THEN AND NOW: Canegrowers Maryborough Gympie chairman Jeff Atkinson (right) suffered flood problems not so long ago, but it is the market that worries growers now.
THEN AND NOW: Canegrowers Maryborough Gympie chairman Jeff Atkinson (right) suffered flood problems not so long ago, but it is the market that worries growers now.

Sugar hit to Gympie region growers from health warnings

SERIOUSLY alarming propaganda is damaging an increasingly important Gympie region agricultural industry, cane growers at Goomboorian and Sexton said yesterday.

Goomboorian grower Peter Buchanan switched to sugar cane after free trade deals took most of the sweetness out of his pineapple growing business.

Now he says health warnings about his new crop are out of proportion to warnings equally applicable to all food products, including meat, dairy, fruit and anything else containing sweetness or fat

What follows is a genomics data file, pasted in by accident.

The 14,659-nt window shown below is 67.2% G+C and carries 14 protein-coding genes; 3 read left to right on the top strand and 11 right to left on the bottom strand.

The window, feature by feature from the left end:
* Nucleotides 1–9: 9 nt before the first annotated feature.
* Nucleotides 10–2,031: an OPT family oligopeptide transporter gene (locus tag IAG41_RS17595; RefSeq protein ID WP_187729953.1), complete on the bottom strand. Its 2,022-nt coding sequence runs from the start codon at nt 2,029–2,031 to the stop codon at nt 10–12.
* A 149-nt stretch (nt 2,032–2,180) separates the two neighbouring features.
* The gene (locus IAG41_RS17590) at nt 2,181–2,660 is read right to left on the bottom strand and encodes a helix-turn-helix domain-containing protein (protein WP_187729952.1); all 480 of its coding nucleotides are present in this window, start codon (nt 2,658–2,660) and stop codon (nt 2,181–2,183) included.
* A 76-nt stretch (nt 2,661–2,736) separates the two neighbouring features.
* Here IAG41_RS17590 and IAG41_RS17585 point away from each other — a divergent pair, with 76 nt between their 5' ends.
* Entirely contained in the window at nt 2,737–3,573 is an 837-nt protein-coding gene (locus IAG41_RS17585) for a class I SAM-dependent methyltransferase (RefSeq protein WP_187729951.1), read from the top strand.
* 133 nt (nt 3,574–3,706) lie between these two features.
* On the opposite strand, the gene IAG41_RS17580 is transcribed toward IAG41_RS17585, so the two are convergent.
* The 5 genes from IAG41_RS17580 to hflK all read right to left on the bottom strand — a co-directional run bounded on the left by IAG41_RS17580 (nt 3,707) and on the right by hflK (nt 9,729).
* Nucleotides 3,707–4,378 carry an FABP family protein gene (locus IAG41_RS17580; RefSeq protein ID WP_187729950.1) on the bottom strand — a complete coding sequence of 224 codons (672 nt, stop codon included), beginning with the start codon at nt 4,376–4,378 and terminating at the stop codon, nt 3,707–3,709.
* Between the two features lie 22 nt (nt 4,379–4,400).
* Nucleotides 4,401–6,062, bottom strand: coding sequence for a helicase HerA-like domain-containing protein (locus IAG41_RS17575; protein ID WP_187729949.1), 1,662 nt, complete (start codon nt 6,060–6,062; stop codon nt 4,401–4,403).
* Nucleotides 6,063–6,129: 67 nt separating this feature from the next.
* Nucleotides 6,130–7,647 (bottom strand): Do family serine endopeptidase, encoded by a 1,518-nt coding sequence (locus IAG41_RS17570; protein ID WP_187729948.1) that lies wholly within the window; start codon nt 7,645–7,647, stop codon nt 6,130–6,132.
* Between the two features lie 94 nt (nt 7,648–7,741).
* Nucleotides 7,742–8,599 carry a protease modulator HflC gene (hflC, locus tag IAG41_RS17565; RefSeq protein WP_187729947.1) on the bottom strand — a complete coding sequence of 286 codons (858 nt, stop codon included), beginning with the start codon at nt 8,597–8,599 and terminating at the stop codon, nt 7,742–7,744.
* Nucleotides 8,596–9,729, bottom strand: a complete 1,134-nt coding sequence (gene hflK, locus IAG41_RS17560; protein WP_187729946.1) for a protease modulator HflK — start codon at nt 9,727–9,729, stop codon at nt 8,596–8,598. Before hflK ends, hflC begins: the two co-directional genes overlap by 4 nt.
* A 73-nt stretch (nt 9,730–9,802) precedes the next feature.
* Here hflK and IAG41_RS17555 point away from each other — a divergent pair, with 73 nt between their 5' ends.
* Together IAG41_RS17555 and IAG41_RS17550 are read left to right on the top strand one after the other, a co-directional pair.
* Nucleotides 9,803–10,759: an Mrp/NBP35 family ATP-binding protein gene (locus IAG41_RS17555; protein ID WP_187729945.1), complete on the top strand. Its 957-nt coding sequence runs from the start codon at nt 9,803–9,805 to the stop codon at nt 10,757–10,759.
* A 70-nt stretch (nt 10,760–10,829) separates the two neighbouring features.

Mr Buchanan yesterday said over-the-top warnings on sugar will eventually damage prices and cripple farmers.

Mr Buchanan said that while free trade agreements drove him from pineapples, warnings about sugar threaten to drive him from what he is doing now.

He said deep fried food might easily qualify for similar warnings.

"Everything in moderation, whatever it is,” he said..

That sentiment was echoed by Canegrowers Maryborough and Gympie chairman Jeff Atkinson, who said sugar seemed to be singled out by some nutritionists and by politicians who had proposed a sugar tax.

But he said that was not the primary source of low grower prices.

"There is a world surplus at the moment,” he said.

"India and Thailand are examples of countries where farmers have switched to sugar in big numbers and where they might easily switch back later.”

India had produced a huge tonnage as farmers switched from rice.

"Quite a few countries have had big or even record crops.

"It's like what happened with milk in Australia.

"What is interesting (in response to the nutritionists) is that sugar consumption has dropped per capita, but obesity rates had tripled.

"So it's not sugar,” he said.

Sexton grower Roger Bambling said his family had been growing sugar for years and would weather any market problems until prices picked up again.

Gympie Times


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